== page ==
FY 2020 FY 2021 Biennium Total
FTES 2,308.0 2,309.6 2,308.8
GFS 118,220,000.0 126,159,000.0 244,379,000.0
Other 124,291,000.0 127,363,000.0 251,654,000.0
Totals 242,511,000.0 253,522,000.0 496,033,000.0
Expected Results

Administrative costs are a necessary part of all public sector organizations. Administrative costs as a share of total expenditures are expected to decrease.

A003 - Basic Education for Adults

Basic Education for Adults (BEdA) provides instruction in Adult Basic Education (ABE), English as a Second Language (ESL), and High School Completion (HSC) or High School Equivalency (HSE) test preparation. BEdA provides programs for students who are16 years of age and older, no longer in school, and are functioning below the high school level or have limited English language skills. BEdA programming provides students with college and career pathways that provide students the 21st Century reading, writing, speaking, listening, math and technology skills needed to complete high school diplomas and equivalency certificates and postsecondary certificates and degrees

FY 2020 FY 2021 Biennium Total
FTES 1,077.3 1,076.9 1,077.1
GFS 63,574,000.0 64,418,000.0 127,992,000.0
Other 108,978,000.0 111,690,000.0 220,668,000.0
Totals 172,552,000.0 176,108,000.0 348,660,000.0
Expected Results

Students that have less than a high school level of education will acquire the reading, writing, speaking, listening, math and technology skills needed to transition to postsecondary education and family sustaining employment.

A004 - Community Services-Contract Funded Courses

Community and technical colleges provide self-supporting educational programs through contract-funded courses paid for by employers or social service agencies for the benefit of their employees or clients. Examples of contract-funded courses include: the Running Start program for high school students; tuition and training for WorkFirst clients; prison inmate literacy and skills programs; instruction for international student organizations; and tailored job and skills training for local businesses. Federal student financial aid, such as Pell grants, Supplemental Education Opportunity Grants, federal work study, and Perkins vocational grants, is also included in this activity. (Institutions of Higher Education-Grants and Contracts-Nonappropriated)

FY 2020 FY 2021 Biennium Total
FTES 73.9 74.2 74.1
GFS
Other 160,804,000.0 166,335,000.0 327,139,000.0
Totals 160,804,000.0 166,335,000.0 327,139,000.0
Expected Results

The Community and Technical College System will continue to explore opportunities to expand contract training.

A005 - Precollege Education

Precollege education courses are academic in nature and provide students with the skills necessary to be successful in college-level courses. The students in these courses are taking credits necessary to qualify for college-level math, English, etc. Approximately 55 percent of the students in these classes have been out of high school for more than three years.

FY 2020 FY 2021 Biennium Total
FTES 483.4 483.0 483.2
GFS 48,318,000.0 50,059,000.0 98,377,000.0
Other 41,978,000.0 43,042,000.0 85,020,000.0
Totals 90,296,000.0 93,101,000.0 183,397,000.0
Expected Results

Students will transfer into college level courses in math and English.

A006 - Student-Funded Courses

Community and technical colleges provide self-supporting educational programs through student-funded classes. Most of these courses are offered to students who are not attending college for the purpose of a degree or certificate. The courses are taken to supplement and enhance existing job skills or for personal enrichment. (Institutions of Higher Education-Dedicated Local Account-Nonappropriated)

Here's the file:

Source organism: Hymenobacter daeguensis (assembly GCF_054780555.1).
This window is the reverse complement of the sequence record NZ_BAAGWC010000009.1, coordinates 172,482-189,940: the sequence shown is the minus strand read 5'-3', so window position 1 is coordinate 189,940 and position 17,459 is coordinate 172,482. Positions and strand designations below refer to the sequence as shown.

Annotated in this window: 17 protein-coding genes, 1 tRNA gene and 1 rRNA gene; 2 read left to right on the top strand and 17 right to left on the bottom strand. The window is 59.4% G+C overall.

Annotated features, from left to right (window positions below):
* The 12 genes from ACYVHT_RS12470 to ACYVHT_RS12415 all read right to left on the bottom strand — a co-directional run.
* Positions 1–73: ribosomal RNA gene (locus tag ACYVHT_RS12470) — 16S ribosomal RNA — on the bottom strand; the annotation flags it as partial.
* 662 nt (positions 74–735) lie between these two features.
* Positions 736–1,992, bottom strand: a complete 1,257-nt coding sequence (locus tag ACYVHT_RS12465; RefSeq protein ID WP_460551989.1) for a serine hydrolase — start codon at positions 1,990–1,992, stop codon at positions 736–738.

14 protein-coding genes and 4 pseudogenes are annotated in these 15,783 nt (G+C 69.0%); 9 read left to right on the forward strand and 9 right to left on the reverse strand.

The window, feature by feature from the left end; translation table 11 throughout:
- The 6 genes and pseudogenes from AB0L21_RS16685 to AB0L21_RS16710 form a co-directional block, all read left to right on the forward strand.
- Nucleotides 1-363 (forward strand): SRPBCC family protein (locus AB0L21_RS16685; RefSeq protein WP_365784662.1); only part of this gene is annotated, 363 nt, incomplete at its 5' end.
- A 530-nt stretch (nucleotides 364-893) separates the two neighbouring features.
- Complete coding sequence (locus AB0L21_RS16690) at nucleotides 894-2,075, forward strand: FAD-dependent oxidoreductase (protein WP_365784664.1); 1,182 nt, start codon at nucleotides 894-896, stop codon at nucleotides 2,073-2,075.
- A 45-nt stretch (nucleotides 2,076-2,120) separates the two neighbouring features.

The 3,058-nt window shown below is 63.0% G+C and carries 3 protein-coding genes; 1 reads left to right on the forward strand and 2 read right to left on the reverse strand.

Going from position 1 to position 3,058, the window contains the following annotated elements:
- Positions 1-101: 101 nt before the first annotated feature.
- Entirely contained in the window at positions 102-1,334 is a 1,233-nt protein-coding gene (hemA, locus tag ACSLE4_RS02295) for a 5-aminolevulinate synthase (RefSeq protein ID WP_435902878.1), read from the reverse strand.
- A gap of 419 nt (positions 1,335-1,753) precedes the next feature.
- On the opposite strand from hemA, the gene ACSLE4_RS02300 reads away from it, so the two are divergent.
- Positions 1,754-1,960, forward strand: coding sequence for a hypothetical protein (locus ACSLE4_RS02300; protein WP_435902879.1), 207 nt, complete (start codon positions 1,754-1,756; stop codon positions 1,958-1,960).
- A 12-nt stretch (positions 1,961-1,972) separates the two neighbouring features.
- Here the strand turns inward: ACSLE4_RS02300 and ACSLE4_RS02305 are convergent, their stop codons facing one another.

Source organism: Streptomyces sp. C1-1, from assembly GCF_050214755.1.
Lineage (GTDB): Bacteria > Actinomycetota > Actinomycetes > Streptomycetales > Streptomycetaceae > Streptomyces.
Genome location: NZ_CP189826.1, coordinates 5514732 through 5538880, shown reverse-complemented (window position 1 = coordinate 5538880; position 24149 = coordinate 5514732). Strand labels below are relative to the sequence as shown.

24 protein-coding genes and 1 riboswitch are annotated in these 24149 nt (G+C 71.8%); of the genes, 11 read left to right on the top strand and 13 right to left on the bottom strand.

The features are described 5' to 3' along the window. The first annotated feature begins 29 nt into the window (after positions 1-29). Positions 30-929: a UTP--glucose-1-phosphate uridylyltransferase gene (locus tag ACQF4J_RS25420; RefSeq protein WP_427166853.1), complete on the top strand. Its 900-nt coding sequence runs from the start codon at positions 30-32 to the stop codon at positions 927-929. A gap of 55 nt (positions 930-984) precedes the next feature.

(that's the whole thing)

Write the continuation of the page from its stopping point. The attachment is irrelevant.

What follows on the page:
FY 2020 FY 2021 Biennium Total
FTES 846.3 845.7 846.0
GFS
Other 70,161,000.0 69,869,000.0 140,030,000.0
Totals 70,161,000.0 69,869,000.0 140,030,000.0
Expected Results

The Community and Technical College System will continue to explore opportunities to expand student-funded courses.

A007 - Workforce Education

Workforce Education provides education and training to prepare students for immediate employment in professional-technical fields. Working in partnership with businesses, this activity helps prepare students for employment while providing skilled workers needed to make Washington state businesses prosper in an ever-changing, competitive economy. In addition to traditional students, Workforce Education serves those wanting to upgrade their current knowledge and skills, those interested in a career change and displaced or unemployed workers that are in need of retraining.

FY 2020 FY 2021 Biennium Total
FTES 4,851.5 4,851.3 4,851.4
GFS 258,414,000.0 265,059,000.0 523,473,000.0
Other 380,367,000.0 391,440,000.0 771,807,000.0
Totals 638,781,000.0 656,499,000.0 1,295,280,000.0
Expected Results

Increase the number of student receiving certificates or degrees aligned with Washington employment needs.

Support career preparation beyond high school

Strategy: Support career preparation beyond high school

Agency: 354 - Workforce Training and Education Coordinating Board

A001 - Administration of the Workforce Education Coordinating Board Operations

This activity provides administrative support to the Workforce Education and Coordinating Board for all activities and programs, under the Workforce Board’s operating functions. Activities also include facilities management (office space, utilities, building lease and maintenance issues); meeting human resource needs (recruitment, staff development, collective bargaining-health-retirement benefits communications); organizing workplace health and safety events; conducting risk management; motor pool fleet management and employee parking, arranging information technology systems and equipment improvements; and coordination of board meetings (published schedules, locations, transportation arrangements, facilitator contracts, and preparation of meeting agendas).